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The SSRC Library allows visitors to access materials related to self-sufficiency programs, practice and research. Visitors can view common search terms, conduct a keyword search or create a custom search using any combination of the filters at the left side of this page. To conduct a keyword search, type a term or combination of terms into the search box below, select whether you want to search the exact phrase or the words in any order, and click on the blue button to the right of the search box to view relevant results.

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  • Individual Author: Munoz Boudet, Ana Maria; Buitrago, Paola; Leroy de la Briere, Benedicte; Newhouse, David; Rubiano Matulevich, Eliana; Kinnon, Scott; Suarez-Becerra, Pablo
    Reference Type: Report
    Year: 2018

    This paper uses household surveys from 89 countries to look at gender differences in poverty in the developing world. In the absence of individual-level poverty data, the paper looks at what can we learn in terms of gender differences by looking at the available individual and household level information. The estimates are based on the same surveys and welfare measures as official World Bank poverty estimates. The paper focuses on the relationship between age, sex and poverty. And finds that, girls and women of reproductive age are more likely to live in poor households (below the international poverty line) than boys and men. It finds that 122 women between the ages of 25 and 34 live in poor households for every 100 men of the same age group. The analysis also examines the household profiles of the poor, seeking to go beyond headship definitions. Using a demographic household composition shows that nuclear family households of two married adults and children account for 41 percent of poor households, and are the most frequent household where poor women are found. Using an...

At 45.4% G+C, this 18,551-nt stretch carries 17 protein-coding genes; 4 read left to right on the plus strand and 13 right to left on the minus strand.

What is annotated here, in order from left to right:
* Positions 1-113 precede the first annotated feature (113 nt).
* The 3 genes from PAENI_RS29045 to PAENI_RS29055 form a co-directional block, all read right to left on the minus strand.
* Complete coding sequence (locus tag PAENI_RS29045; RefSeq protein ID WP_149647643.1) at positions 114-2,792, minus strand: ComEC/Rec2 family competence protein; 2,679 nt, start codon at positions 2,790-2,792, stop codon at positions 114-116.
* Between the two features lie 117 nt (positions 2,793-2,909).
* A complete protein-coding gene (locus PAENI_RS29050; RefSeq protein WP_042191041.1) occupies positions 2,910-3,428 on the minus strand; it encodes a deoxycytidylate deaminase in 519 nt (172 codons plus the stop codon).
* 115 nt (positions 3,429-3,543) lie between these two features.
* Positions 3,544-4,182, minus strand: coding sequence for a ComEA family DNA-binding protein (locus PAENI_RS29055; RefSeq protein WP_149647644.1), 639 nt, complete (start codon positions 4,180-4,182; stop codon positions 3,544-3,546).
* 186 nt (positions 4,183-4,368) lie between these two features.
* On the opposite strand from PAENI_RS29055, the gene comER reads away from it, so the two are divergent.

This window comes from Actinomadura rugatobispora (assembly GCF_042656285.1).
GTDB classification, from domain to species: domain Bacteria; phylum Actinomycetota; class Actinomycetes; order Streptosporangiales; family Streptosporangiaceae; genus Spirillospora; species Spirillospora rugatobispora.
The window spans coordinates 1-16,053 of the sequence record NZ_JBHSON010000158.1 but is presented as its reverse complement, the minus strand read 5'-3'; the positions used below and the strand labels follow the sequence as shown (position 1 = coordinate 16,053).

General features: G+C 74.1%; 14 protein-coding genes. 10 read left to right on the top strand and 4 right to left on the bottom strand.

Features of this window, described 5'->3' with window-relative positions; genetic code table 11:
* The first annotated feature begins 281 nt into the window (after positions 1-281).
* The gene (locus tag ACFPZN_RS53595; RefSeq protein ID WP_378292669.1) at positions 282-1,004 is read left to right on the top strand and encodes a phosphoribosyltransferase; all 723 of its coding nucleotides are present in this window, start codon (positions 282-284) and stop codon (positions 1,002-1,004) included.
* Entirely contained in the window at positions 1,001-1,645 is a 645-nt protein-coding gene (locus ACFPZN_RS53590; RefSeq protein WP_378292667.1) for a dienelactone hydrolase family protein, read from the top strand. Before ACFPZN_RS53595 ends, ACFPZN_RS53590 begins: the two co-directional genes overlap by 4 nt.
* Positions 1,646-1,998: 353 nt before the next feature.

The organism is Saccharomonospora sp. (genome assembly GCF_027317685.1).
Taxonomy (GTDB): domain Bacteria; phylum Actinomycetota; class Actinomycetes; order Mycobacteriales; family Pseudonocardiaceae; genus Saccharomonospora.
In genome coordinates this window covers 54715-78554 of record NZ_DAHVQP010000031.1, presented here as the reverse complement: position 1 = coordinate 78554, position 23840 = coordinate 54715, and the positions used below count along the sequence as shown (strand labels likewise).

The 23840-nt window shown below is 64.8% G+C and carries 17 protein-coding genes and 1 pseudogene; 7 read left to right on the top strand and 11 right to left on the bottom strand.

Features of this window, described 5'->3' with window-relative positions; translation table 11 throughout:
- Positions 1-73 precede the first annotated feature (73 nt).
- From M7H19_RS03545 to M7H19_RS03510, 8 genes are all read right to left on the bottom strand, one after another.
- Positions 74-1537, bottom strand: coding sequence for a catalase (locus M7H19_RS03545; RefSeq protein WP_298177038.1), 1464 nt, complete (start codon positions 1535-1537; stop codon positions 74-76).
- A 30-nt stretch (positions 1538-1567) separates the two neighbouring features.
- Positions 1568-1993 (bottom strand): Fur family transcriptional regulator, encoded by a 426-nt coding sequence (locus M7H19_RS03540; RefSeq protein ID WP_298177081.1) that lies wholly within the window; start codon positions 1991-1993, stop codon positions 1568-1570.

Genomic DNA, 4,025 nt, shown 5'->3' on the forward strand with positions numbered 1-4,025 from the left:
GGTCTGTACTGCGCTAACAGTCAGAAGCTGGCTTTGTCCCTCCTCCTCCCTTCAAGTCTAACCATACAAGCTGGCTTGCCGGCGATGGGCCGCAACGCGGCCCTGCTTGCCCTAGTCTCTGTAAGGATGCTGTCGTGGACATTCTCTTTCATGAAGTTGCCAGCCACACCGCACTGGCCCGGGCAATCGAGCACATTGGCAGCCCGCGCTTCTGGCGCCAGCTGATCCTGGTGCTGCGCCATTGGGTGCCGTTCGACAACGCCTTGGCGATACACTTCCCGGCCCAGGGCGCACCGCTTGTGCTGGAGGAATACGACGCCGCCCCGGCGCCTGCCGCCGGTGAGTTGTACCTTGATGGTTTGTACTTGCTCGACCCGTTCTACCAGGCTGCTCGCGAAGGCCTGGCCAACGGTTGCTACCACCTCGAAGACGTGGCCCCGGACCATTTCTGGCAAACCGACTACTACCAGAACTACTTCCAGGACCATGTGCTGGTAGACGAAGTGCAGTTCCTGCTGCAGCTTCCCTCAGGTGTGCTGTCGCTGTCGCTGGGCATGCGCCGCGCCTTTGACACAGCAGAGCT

This paper uses household surveys from 89 countries to look at gender differences in poverty in the developing world. In the absence of individual-level poverty data, the paper looks at what can we learn in terms of gender differences by looking at the available individual and household level information. The estimates are based on the same surveys and welfare measures as official World Bank poverty estimates. The paper focuses on the relationship between age, sex and poverty. And finds that, girls and women of reproductive age are more likely to live in poor households (below the international poverty line) than boys and men. It finds that 122 women between the ages of 25 and 34 live in poor households for every 100 men of the same age group. The analysis also examines the household profiles of the poor, seeking to go beyond headship definitions. Using a demographic household composition shows that nuclear family households of two married adults and children account for 41 percent of poor households, and are the most frequent household where poor women are found. Using an economic household composition classification, households with a male earner, children and a non-income earner spouse are the most frequent among the poor at 36 percent, and the more frequent household where poor women live. For individuals, as well as for households, the presence of children increases the household likelihood to be poor, and this has a specific impact on women, but does not fully explain the observed female poverty penalty. (Author abstract)